Tag Archives: projects

Lunchbox Trivia

16 Jul

We’re at the halfway point in the summer and I swear, when I look at the kids I can practically see their brains starting to turn to mush.  The enthusiasm for my summer reading challenge has waned, interest in math games is lukewarm at best, and they’re onto my efforts to trick them into writing and spelling.  The standard response to the suggestion of any activity is to squint and look me square in the eyes, trying to determine whether there might be any subversive learning lurking behind the activity.

Guess what?  There is.

To combat the mid-summer learning slump, I decided to make up a new game that relies heavily on two facts:

  1. If there is a LAFFY TAFFY JOKE or FORTUNE COOKIE around, a kid will read it.  Even when they don’t quite get the jokes or when the fortune is too confusing, they’ll still read it.  They read it to themselves, share it with me, and run off to show it to another kid.  Every. Single. Time.  So if short bits of information in a sharable way is what they like?  We can do that.
  2. Kids love a scratch-off game.  There’s a tiny thrill in that moment before the reveal.  Very tiny, but still, it’s there.

This week we’re combining both of those facts into scratch-off trivia cards.  Each morning, the kids will choose a trivia card to place in their lunchbox.  At lunchtime, they can scratch the top of the card to reveal the question, then the bottom half to discover the answer.  In order to qualify for a new card the next day, they need to bring the card home to read it to me.  Simple idea and not very hard to make, I think the kids are going to like them.  Even if they don’t find all of the facts interesting or don’t know many of the answers, I can guarantee that they will like scratching off the ticket each day to reveal that day’s questions and answers.

To make your own lunchbox trivia cards, you’ll need:

  • A list of questions and answers
  • Lunchbox Trivia Cards Printable sheet
  • Colored cardstock (cut into 2.25″ x 3.75″ rectangles)
  • Clear packing tape
  • Pen
  • Acrylic metallic paint
  • Dish soap
  • Paintbrush

To start, I made a list of questions that I thought would be age-appropriate, that would interest my kids, or that I thought they should know.  Not every card will hit the mark perfectly, but that’s the beauty of providing info in this way.  Don’t care who invented the cotton gin?  Try again tomorrow!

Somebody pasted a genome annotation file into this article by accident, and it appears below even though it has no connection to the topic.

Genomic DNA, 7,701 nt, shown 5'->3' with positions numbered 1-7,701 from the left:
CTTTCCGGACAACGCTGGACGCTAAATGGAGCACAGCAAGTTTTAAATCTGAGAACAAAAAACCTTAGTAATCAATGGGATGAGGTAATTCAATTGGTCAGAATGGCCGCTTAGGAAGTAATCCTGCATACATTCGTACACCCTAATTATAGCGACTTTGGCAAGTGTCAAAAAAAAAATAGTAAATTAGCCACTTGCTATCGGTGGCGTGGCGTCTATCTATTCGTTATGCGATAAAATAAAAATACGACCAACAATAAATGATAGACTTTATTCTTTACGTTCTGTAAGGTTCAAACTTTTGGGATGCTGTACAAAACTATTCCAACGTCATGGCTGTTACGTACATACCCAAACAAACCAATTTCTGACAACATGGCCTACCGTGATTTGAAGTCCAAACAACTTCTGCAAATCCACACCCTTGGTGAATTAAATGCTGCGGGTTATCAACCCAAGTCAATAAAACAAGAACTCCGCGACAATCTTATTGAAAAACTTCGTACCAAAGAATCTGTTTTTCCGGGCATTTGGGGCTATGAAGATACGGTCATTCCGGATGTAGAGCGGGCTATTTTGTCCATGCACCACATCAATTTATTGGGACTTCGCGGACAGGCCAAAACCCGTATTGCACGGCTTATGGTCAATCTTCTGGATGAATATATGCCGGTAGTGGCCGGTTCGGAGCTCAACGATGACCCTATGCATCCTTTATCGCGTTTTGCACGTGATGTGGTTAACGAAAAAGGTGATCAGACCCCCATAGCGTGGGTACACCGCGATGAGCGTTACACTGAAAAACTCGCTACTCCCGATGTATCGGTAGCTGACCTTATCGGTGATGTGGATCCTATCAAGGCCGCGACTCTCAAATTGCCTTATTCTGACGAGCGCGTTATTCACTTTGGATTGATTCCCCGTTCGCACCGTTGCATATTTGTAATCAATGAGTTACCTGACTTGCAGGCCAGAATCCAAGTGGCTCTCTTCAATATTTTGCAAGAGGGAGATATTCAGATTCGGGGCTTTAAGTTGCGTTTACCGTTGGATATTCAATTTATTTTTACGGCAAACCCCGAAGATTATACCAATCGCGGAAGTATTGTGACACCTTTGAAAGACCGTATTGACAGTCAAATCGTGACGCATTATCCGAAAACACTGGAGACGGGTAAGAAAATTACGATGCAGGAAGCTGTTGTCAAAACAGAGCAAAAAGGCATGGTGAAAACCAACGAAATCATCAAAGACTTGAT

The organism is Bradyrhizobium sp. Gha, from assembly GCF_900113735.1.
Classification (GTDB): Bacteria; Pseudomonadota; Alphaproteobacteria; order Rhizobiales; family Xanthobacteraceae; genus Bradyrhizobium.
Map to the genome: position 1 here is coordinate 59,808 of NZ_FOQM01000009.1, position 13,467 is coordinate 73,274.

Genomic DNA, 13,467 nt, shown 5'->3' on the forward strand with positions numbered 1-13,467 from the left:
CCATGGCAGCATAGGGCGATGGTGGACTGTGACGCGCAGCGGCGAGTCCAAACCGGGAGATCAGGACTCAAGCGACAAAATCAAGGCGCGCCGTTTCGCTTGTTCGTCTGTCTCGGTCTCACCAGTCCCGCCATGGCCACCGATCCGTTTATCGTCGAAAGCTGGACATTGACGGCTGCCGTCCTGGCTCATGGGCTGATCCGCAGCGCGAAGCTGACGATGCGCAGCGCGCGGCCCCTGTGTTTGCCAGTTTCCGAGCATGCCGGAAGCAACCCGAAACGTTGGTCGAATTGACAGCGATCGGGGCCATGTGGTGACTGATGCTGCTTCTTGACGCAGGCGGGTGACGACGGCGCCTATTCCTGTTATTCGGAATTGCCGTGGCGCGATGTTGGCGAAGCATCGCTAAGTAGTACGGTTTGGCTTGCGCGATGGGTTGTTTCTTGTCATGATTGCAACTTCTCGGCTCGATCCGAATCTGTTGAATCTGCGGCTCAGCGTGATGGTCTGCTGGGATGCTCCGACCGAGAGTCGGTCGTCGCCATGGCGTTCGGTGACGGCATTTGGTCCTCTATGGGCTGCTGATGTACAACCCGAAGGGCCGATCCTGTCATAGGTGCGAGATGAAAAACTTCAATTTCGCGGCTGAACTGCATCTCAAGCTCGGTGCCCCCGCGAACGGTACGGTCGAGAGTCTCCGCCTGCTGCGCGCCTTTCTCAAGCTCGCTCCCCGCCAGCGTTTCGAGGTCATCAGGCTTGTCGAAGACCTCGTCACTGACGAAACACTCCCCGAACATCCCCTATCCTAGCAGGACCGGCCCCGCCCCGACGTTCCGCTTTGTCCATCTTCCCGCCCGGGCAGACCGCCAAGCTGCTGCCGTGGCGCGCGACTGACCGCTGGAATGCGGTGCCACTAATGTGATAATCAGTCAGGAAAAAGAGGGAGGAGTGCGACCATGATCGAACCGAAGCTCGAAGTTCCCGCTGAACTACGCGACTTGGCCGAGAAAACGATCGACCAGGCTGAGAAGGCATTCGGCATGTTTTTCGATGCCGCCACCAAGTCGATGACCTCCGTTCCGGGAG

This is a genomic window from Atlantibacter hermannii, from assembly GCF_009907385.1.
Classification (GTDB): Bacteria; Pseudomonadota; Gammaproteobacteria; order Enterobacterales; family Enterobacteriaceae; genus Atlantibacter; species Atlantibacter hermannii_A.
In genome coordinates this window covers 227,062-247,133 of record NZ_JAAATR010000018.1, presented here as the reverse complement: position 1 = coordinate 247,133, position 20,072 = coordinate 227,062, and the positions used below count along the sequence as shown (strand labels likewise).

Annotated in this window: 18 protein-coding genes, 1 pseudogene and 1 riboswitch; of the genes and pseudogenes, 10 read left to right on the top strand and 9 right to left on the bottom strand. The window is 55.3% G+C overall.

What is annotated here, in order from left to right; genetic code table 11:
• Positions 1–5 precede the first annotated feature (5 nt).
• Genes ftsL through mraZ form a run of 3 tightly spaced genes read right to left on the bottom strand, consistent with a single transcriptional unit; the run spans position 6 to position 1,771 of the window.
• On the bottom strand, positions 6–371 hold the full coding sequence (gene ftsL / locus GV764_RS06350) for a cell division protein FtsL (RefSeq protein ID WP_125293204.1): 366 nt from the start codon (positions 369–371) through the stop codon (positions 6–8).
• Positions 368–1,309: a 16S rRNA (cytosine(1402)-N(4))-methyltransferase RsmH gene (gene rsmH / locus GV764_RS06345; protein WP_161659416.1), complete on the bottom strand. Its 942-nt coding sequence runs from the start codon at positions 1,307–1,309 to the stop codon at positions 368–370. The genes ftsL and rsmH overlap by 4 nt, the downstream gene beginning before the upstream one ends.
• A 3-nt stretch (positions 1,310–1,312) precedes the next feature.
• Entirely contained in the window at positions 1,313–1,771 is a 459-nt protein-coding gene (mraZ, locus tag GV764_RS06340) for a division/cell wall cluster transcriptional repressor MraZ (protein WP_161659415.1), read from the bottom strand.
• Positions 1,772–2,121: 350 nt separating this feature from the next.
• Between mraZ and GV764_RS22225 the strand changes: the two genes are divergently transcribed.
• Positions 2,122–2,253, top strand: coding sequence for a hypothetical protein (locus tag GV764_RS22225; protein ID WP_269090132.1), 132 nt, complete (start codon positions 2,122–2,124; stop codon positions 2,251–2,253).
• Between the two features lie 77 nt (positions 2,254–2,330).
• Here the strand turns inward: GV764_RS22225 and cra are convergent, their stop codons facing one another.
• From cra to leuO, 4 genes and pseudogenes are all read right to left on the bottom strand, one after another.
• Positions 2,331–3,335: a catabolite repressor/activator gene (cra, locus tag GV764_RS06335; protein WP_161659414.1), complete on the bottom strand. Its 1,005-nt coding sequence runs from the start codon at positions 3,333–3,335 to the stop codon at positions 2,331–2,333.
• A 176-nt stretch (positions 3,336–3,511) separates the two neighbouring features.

Once you have a list of questions and answers, print the trivia card sheet and add your own information.  Cut out each card and adhere it to the construction paper rectangles using packing tape.  Most packing tape is just under 2″ wide which will cover the entire surface of the trivia card, with enough room to adhere it onto the colored backing.  Center it if you can and smooth out any wrinkles with your fingernail.

According to Martha Stewart, to create perfect scratch-off paint, mix 2 parts metallic paint with 1 part dish soap.  Not one to argue, I did exactly that and it worked out fine.  Apply the paint mixture over the question and answer on each card.  I applied 2 coats on each one, letting it dry between each layer (about 30-45 minutes drying time with each layer).  I tried both thick and thin layers and found that it didn’t matter much.  You’ll need to keep applying layers or paint until the words are covered, so give each a try and do whatever works best for you.

Print it: Lunchbox Trivia Cards (15 per sheet)

P.S. If you decide to make these cards and find that about halfway through you feel like you are a chump for doing the project and I am a double-chump for suggesting it, try watching an episode of The Vampire Diaries while you complete the project.  It helps, trust me.

It is not yet beginning to look like Christmas

7 Nov